Further, the analysis of the clock distribution system and the measured reduction of clock skew and jitter are performed pre-silicon, or before the actual die is fabricated and returned for testing. Approximations of the effects of the fabrication process are included in software models of both transistors and routed lines of an electronic circuit. These approximations, which only estimate actual post-silicon conditions, are used in pre-silicon circuit simulations to characterize the expected behavior of the circuits. Variations in the models from real behavior and variations in operating temperature and voltage in the post-silicon circuit may cause the skew value to no longer be negligible. This skew value will decrease the clock cycle period once again, which accordingly, reduces the operational frequency and performance of the circuit.
One method used to compensate for these variations includes providing a programmable delayed clock to a flip-flop in post-silicon. The same clock signal is routed to both the master latch and the slave latch of the flip-flop. Such a scheme can decrease the setup time for a first path between two sequential elements, which allows the clock cycle period to decrease, and accordingly, allows the operational frequency to increase. The setup time of the first timing path is permitted to decrease, since the master latch of the flip-flop receives the delayed clock signal. However, the slave latch of the same flip-flop receives the same delayed clock signal, and thus, the C2Q delay of a second timing path, immediately subsequent to the first timing path, has increased.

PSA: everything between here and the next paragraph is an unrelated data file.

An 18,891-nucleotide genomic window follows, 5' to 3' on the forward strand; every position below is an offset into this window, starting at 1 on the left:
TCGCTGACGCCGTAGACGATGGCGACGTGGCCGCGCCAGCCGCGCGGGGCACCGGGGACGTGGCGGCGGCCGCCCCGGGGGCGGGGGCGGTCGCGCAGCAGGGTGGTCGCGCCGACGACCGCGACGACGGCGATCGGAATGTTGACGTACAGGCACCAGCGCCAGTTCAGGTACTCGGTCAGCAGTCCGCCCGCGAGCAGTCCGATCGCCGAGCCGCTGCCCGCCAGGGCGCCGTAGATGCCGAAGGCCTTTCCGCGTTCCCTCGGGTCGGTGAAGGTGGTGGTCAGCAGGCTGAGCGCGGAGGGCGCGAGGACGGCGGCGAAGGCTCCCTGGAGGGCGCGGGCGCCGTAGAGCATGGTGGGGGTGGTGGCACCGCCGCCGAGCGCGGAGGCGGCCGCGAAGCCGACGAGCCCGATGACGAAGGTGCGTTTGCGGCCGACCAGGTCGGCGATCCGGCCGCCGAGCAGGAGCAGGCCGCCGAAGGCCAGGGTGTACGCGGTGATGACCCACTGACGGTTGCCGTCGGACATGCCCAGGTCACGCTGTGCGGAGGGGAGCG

Timing analysis may be performed post-silicon with the above approach. If the second timing path can accommodate the increased C2Q delay, then the first timing path can take advantage of the reduced setup time and the operational frequency is permitted to increase. However, the increased C2Q delay in the second timing path both reduces the value TLogic reduces the opportunities to utilize the delayed clock in post-silicon in order to optimize timing paths and increase performance.
In view of the above, efficient methods and mechanisms for supplying a delayed clock to a flip-flop post-silicon are desired.
Systems and methods for efficient improvement of timing analysis are disclosed.